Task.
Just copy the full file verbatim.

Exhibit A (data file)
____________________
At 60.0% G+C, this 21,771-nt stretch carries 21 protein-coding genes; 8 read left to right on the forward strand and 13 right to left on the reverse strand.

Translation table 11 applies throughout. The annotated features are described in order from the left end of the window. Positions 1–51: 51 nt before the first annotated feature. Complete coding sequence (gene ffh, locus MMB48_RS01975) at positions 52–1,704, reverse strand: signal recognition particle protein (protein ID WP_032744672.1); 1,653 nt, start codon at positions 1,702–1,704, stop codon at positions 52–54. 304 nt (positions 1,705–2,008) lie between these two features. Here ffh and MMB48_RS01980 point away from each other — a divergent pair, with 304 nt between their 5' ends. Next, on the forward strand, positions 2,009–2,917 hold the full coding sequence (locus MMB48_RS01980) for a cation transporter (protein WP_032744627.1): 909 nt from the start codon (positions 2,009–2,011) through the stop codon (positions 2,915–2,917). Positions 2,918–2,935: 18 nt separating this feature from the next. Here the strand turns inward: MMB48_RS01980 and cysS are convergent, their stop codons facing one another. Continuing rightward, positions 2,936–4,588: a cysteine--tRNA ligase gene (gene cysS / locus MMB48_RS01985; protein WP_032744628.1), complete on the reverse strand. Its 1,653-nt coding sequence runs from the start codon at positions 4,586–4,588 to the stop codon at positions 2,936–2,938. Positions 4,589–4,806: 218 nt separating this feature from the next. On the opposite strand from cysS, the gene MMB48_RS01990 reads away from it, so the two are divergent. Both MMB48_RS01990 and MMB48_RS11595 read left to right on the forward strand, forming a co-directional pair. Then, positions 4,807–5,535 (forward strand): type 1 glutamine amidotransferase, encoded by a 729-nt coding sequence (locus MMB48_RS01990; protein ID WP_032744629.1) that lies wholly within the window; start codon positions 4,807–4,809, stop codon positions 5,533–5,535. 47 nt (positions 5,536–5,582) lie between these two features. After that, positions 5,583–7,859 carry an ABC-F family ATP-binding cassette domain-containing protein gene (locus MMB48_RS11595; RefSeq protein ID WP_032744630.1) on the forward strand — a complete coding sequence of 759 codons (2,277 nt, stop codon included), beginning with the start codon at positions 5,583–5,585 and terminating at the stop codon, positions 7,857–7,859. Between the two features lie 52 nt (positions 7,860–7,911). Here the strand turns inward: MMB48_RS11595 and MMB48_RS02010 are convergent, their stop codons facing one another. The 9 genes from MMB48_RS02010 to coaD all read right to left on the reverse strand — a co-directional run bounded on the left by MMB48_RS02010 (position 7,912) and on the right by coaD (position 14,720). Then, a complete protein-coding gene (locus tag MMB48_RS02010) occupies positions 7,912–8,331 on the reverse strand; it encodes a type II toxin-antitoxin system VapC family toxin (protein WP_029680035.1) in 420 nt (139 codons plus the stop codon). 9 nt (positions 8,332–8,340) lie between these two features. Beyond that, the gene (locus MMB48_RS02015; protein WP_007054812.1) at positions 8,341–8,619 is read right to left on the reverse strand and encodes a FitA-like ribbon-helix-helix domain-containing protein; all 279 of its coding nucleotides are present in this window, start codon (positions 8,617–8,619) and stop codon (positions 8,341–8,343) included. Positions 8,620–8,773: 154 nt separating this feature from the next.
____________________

At 60.0% G+C, this 21,771-nt stretch carries 21 protein-coding genes; 8 read left to right on the forward strand and 13 right to left on the reverse strand.

Translation table 11 applies throughout. The annotated features are described in order from the left end of the window. Positions 1–51: 51 nt before the first annotated feature. Complete coding sequence (gene ffh, locus MMB48_RS01975) at positions 52–1,704, reverse strand: signal recognition particle protein (protein ID WP_032744672.1); 1,653 nt, start codon at positions 1,702–1,704, stop codon at positions 52–54. 304 nt (positions 1,705–2,008) lie between these two features. Here ffh and MMB48_RS01980 point away from each other — a divergent pair, with 304 nt between their 5' ends. Next, on the forward strand, positions 2,009–2,917 hold the full coding sequence (locus MMB48_RS01980) for a cation transporter (protein WP_032744627.1): 909 nt from the start codon (positions 2,009–2,011) through the stop codon (positions 2,915–2,917). Positions 2,918–2,935: 18 nt separating this feature from the next. Here the strand turns inward: MMB48_RS01980 and cysS are convergent, their stop codons facing one another. Continuing rightward, positions 2,936–4,588: a cysteine--tRNA ligase gene (gene cysS / locus MMB48_RS01985; protein WP_032744628.1), complete on the reverse strand. Its 1,653-nt coding sequence runs from the start codon at positions 4,586–4,588 to the stop codon at positions 2,936–2,938. Positions 4,589–4,806: 218 nt separating this feature from the next. On the opposite strand from cysS, the gene MMB48_RS01990 reads away from it, so the two are divergent. Both MMB48_RS01990 and MMB48_RS11595 read left to right on the forward strand, forming a co-directional pair. Then, positions 4,807–5,535 (forward strand): type 1 glutamine amidotransferase, encoded by a 729-nt coding sequence (locus MMB48_RS01990; protein ID WP_032744629.1) that lies wholly within the window; start codon positions 4,807–4,809, stop codon positions 5,533–5,535. 47 nt (positions 5,536–5,582) lie between these two features. After that, positions 5,583–7,859 carry an ABC-F family ATP-binding cassette domain-containing protein gene (locus MMB48_RS11595; RefSeq protein ID WP_032744630.1) on the forward strand — a complete coding sequence of 759 codons (2,277 nt, stop codon included), beginning with the start codon at positions 5,583–5,585 and terminating at the stop codon, positions 7,857–7,859. Between the two features lie 52 nt (positions 7,860–7,911). Here the strand turns inward: MMB48_RS11595 and MMB48_RS02010 are convergent, their stop codons facing one another. The 9 genes from MMB48_RS02010 to coaD all read right to left on the reverse strand — a co-directional run bounded on the left by MMB48_RS02010 (position 7,912) and on the right by coaD (position 14,720). Then, a complete protein-coding gene (locus tag MMB48_RS02010) occupies positions 7,912–8,331 on the reverse strand; it encodes a type II toxin-antitoxin system VapC family toxin (protein WP_029680035.1) in 420 nt (139 codons plus the stop codon). 9 nt (positions 8,332–8,340) lie between these two features. Beyond that, the gene (locus MMB48_RS02015; protein WP_007054812.1) at positions 8,341–8,619 is read right to left on the reverse strand and encodes a FitA-like ribbon-helix-helix domain-containing protein; all 279 of its coding nucleotides are present in this window, start codon (positions 8,617–8,619) and stop codon (positions 8,341–8,343) included. Positions 8,620–8,773: 154 nt separating this feature from the next.